Friends with Benefits (2011)

09 September 2011

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Friends with Benefits. The relationship between two friends gets complicated when they decide to get romantic.  Dylan (Justin Timberlake) and Jamie (Mila Kunis) think it’s going to be easy to add the simple act of sex to their friendship, despite what the Hollywood romantic comedies would have them believe.  They soon discover however that getting physical really does always lead to complications!

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“It’s a quirky and humorous film highlighting the difficulties in love, sex and relationships amidst the age of social networking…”

Friends with Benefits is a savvy romantic-comedy, about two friends attempting to have sex without commitment.

Dylan (Justin Timberlake) has moved to New York City from California to begin a new job and career, with the help of the convincing head hunter Jamie (Mila Kunis). The two, who both seem relatively lonely and inept at the relationship game, become acquaintances, in both a professional and social sense.

However, they soon recognise that, due to both being single, they could have sex as often as they like, as long as nothing serious prevails. It is just sex, after all. Although, naturally and quite evidently, they soon develop feelings for one another, and then suddenly their attempt to simply have sex with no strings attached, becomes more complex than initially expected.

At the outset, I felt that the film had little promise. It was quite an obvious and predictable feature, with two actors I had previously held with little regard, but I have to say, I was pleasantly surprised.

It’s a quirky and humorous film highlighting the difficulties in love, sex and relationships amidst the age of social networking. The characters are intelligently put together, as Jamie, the seemingly self-assured half of the relationship, is actually rather vulnerable and just as susceptible to the emotional strains of a relationship as the next girl.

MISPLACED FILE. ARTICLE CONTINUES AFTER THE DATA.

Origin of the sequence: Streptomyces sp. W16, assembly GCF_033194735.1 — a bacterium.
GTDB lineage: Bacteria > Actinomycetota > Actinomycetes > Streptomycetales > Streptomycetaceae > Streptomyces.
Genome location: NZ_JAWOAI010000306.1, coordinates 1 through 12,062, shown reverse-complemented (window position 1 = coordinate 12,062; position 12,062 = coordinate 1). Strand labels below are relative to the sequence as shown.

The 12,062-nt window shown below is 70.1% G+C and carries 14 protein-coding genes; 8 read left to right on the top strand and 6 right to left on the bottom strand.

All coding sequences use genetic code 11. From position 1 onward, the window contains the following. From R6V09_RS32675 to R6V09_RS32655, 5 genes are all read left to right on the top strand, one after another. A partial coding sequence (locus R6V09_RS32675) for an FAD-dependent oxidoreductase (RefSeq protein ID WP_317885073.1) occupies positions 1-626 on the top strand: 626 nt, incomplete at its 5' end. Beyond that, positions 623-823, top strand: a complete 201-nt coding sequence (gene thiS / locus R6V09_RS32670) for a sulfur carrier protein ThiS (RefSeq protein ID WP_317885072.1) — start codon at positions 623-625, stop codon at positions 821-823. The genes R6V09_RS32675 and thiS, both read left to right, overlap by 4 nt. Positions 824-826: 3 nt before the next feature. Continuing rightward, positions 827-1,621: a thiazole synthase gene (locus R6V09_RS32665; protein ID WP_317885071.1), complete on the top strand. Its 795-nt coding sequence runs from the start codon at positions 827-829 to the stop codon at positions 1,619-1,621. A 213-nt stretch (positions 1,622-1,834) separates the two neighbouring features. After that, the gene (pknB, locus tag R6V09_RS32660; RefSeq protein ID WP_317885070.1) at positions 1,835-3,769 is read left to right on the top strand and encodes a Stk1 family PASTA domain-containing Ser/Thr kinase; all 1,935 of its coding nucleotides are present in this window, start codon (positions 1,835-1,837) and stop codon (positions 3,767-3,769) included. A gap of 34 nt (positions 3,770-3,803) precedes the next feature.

Dylan, who also comes across as being relatively confident and poised in his new career, also proves to have a soft and somewhat geeky side to his personality, with a tendency to struggle in long-term relationships. He also has the burden of having to deal with the difficulties in helping his father (Richard Jenkins), who suffers from Alzheimer’s disease.

Both performances are strong, particularly that of Timberlake, who is beginning to prove himself as an actor, as the transition from pop idol to Hollywood star is gathering momentum. Timberlake actually manages to encapsulate the emotional aspect to his character, whilst proving to have a real talent for comic timing – pulling off various one-liners throughout the feature.

But for me, the most important aspect to the film which really gives it some depth and supremacy in comparison to recent romantic comedies, is the chemistry between the two protagonists. There is the perfect blend of sexual tension and a shared sense of humour that allows for the characters to simply seem right together. It certainly helps proceedings when the audience too, yearn for the two lead roles to get together – and with the great rapport between the characters, adding to the film’s authenticity, this certainly proves to be the case.

Don’t get me wrong, despite the positive aspects to the film, it is still a conventional Hollywood rom-com, and, as a result, has its shortcomings. Its predictability is an issue, and the film continuously rips into the conformist and traditional aspects of the genre, using a mock feature throughout to highlight such issues. The characters watch this fake and deliberately corny film and refer to it over the course of the feature, as they challenge the film’s premise and rip into the cheesy music that accompanies the film and how palpable it all becomes.

However, given the cheesy music and inevitability of Friends with Benefits, it’s hard to tell whether the film is portraying a degree of irony in this instance, or whether it’s just pure contradiction.

Whilst I still attempt to discover the line between the two, I do recommend Friends with Benefits. It’s witty and delightful, and, despite bearing far too many similarities to No Strings Attached, which was released earlier this year, it’s still its own film and offers the viewer a different take on modern rom-coms, which is quite fresh and original in this regard.

Having said this, the film does become far too predictable; I won’t actually say what happens; I’ll leave that for you to figure out.

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